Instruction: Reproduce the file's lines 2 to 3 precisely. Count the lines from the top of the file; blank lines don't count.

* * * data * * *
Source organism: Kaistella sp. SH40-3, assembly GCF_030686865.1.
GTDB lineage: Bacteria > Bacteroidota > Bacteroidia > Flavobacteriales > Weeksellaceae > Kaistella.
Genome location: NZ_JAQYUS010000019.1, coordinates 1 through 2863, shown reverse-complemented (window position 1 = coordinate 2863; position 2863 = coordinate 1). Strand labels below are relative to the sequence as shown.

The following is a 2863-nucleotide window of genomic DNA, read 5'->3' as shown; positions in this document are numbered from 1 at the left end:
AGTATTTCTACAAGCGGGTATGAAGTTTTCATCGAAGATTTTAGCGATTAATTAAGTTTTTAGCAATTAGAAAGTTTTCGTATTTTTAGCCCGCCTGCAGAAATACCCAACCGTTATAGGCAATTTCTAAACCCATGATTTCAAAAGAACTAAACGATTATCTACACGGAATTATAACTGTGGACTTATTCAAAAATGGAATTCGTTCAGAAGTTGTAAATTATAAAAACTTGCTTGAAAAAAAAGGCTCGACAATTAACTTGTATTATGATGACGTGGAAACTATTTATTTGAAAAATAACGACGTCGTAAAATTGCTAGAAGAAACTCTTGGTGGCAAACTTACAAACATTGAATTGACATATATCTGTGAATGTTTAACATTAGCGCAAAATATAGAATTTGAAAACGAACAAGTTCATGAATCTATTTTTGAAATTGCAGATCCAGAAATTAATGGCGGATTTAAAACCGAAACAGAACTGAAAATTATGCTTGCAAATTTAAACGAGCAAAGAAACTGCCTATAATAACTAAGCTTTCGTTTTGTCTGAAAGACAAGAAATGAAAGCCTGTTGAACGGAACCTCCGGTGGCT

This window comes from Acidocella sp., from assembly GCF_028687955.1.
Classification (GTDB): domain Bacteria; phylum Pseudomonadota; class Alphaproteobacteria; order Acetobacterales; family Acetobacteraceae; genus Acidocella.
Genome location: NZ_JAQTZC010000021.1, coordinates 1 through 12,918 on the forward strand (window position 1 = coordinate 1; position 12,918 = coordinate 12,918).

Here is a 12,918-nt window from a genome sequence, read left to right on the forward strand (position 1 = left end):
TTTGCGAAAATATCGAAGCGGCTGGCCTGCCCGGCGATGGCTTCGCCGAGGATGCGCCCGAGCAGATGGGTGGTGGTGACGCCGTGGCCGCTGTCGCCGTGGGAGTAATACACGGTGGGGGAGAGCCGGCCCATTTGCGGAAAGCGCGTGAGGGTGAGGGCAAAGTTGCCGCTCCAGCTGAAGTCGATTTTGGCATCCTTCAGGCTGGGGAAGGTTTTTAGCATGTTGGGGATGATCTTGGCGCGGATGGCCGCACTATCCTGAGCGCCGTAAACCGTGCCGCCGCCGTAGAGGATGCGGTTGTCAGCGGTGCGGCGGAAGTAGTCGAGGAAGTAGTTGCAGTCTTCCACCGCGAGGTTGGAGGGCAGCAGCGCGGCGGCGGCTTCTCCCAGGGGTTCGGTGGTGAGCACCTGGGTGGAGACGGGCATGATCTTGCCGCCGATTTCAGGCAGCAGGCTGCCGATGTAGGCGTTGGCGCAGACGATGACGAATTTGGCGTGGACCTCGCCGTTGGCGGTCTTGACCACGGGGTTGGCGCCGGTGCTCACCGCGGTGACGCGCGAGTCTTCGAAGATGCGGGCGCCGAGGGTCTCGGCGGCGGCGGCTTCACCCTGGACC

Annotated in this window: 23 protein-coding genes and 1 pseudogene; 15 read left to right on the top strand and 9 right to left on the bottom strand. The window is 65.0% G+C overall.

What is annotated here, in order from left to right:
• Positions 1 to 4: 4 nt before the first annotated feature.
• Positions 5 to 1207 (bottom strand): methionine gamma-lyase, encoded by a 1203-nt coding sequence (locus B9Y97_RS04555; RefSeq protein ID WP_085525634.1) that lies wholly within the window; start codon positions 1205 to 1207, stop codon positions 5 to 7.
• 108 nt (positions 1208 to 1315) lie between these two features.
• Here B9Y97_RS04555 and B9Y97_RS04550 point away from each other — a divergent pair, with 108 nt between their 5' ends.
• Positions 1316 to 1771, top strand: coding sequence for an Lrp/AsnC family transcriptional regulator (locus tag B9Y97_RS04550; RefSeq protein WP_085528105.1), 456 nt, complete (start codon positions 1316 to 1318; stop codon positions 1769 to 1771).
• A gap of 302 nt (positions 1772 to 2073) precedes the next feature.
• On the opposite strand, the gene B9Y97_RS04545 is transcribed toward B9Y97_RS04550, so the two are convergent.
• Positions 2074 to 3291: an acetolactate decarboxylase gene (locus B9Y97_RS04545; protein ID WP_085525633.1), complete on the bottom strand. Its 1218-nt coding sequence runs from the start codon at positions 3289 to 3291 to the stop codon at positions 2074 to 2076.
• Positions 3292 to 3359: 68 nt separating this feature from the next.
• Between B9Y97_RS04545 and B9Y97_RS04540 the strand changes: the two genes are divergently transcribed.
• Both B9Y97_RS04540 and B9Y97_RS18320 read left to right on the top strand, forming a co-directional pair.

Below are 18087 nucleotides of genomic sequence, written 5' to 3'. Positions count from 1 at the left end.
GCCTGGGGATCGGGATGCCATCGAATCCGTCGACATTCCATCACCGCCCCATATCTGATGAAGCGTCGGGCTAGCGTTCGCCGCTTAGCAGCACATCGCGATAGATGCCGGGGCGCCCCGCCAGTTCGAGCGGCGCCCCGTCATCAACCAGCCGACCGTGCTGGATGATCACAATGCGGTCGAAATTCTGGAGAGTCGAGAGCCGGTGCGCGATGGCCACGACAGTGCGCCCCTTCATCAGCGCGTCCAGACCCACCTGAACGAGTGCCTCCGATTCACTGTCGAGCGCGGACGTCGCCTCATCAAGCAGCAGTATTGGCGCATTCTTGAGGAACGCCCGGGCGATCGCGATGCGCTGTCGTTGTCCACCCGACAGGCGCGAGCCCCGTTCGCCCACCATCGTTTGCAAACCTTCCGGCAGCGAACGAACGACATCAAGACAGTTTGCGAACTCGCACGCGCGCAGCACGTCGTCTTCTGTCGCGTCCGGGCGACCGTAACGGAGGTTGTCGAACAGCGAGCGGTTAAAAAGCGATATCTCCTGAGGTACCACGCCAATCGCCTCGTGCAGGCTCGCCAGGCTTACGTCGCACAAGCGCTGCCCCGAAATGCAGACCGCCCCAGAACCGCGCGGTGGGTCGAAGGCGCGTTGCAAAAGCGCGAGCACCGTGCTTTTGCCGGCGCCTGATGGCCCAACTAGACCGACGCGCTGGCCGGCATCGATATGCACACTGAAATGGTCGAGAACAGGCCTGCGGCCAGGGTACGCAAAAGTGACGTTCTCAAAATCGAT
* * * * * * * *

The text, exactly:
GTDB lineage: Bacteria > Bacteroidota > Bacteroidia > Flavobacteriales > Weeksellaceae > Kaistella.
Genome location: NZ_JAQYUS010000019.1, coordinates 1 through 2863, shown reverse-complemented (window position 1 = coordinate 2863; position 2863 = coordinate 1). Strand labels below are relative to the sequence as shown.